Watching the daytime talk show queen helped Ochoa Adams put a name to what happened to her as a child. But she was still searching for something more. Ochoa Adams was baptized Catholic but attended a small-town Baptist church growing up. When she reverted to Catholicism at age thirty-three in order to marry her second husband, Ochoa Adams was convinced that Catholics had all of the answers to life’s toughest questions. But she quickly learned that becoming Catholic didn’t mean she could just erase her bad choices and difficult past. And just when she thought she was getting her life together, her son, Anthony, died by suicide.
God, therapy, and caring priests helped her face her pain and heal her brokenness. She wants you to see yourself in her mistakes, learn from them, and realize along with her that even when we’ve put our trust in God—even if it’s begrudgingly—we still have to do the tough work to become the person God wants us to be.
“I still make mistakes,” she says, “but I’m trying not to live as a hot mess even when things around me are messy.”
When ordering from Ave Maria Press directly use code ADAMS20 for 20% discount.
Featured Book for November 2023
by Kaitlin B. Curtice
“Readers will find abundant wisdom in this accessible guide.”–Publishers Weekly
In an era in which “resistance” has become tokenized, popular Indigenous author Kaitlin Curtice reclaims it as a basic human calling. Resistance is for every human who longs to see their neighbors’ holistic flourishing. We each have a role to play in the world right where we are, and our everyday acts of resistance hold us all together.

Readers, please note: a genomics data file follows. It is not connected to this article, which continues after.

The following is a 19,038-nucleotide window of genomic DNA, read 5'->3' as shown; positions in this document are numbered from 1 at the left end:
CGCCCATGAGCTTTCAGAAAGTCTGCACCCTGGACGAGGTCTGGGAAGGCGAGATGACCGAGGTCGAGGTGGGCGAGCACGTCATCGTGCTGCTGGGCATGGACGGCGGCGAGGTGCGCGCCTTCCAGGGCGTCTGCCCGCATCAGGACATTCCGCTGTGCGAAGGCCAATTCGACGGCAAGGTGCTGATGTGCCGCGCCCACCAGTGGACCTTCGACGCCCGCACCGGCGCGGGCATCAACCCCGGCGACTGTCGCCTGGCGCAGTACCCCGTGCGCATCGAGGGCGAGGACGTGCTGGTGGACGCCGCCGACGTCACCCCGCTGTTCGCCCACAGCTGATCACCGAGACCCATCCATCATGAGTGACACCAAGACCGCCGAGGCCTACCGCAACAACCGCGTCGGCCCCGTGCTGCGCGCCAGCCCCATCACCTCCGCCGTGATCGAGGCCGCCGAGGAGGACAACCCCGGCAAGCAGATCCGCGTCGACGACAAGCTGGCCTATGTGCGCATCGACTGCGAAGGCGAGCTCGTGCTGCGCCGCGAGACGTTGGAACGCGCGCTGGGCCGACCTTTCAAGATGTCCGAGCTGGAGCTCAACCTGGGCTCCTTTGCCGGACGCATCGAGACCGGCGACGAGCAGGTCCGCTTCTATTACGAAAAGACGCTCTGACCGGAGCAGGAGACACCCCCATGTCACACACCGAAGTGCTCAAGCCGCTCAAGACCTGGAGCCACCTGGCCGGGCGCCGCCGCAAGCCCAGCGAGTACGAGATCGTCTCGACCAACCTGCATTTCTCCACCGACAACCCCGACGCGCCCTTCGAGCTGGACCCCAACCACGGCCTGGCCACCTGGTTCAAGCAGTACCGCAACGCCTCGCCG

Curtice shows that we can learn to practice embodied ways of belonging and connection to ourselves and one another through everyday practices, such as getting more in touch with our bodies, resting, and remembering our ancestors. She explores four “realms of resistance”–the personal, the communal, the ancestral, and the integral–and shows how these realms overlap and why all are needed for our liberation. Readers will be empowered to seek wholeness in whatever spheres of influence they inhabit.
Featured Book for December 2023
by Steven Charleston
From the moment European settlers reached these shores, the American apocalypse began. But Native Americans did not vanish. Apocalypse did not fully destroy them, and it doesn’t have to destroy us.
Pandemics and war, social turmoil and corrupt governments, natural disasters and environmental collapse–it’s hard not to watch the signs of the times and feel afraid. But we can journey through that fear to find hope. With the warnings of a prophet and the lively voice of a storyteller, Choctaw elder and author of Ladder to the Light Steven Charleston speaks to all who sense apocalyptic dread rising around and within.
You’d be hard pressed to find an apocalypse more total than the one Native America has confronted for more than four hundred years. Yet Charleston’s ancestors are a case study in the liberating and hopeful survival of a spiritual community. How did Indigenous communities achieve the miracle of their own survival and live to tell the tale? What strategies did America’s Indigenous people rely on that may help us to endure an apocalypse–or perhaps even prevent one from happening?
Charleston points to four Indigenous prophets who helped their people learn strategies for surviving catastrophe: Ganiodaiio of the Seneca, Tenskwatawa of the Shawnee, Smohalla of the Wanapams, and Wovoka of the Paiute. Through gestures such as turning the culture upside down, finding a fixed place on which to stand, listening to what the earth is saying, and dancing a ghostly vision into being, these prophets helped their people survive. Charleston looks, too, at the Hopi people of the American Southwest, whose sacred stories tell them they were created for a purpose. These ancestors’ words reach across centuries to help us live through apocalypse today with courage and dignity.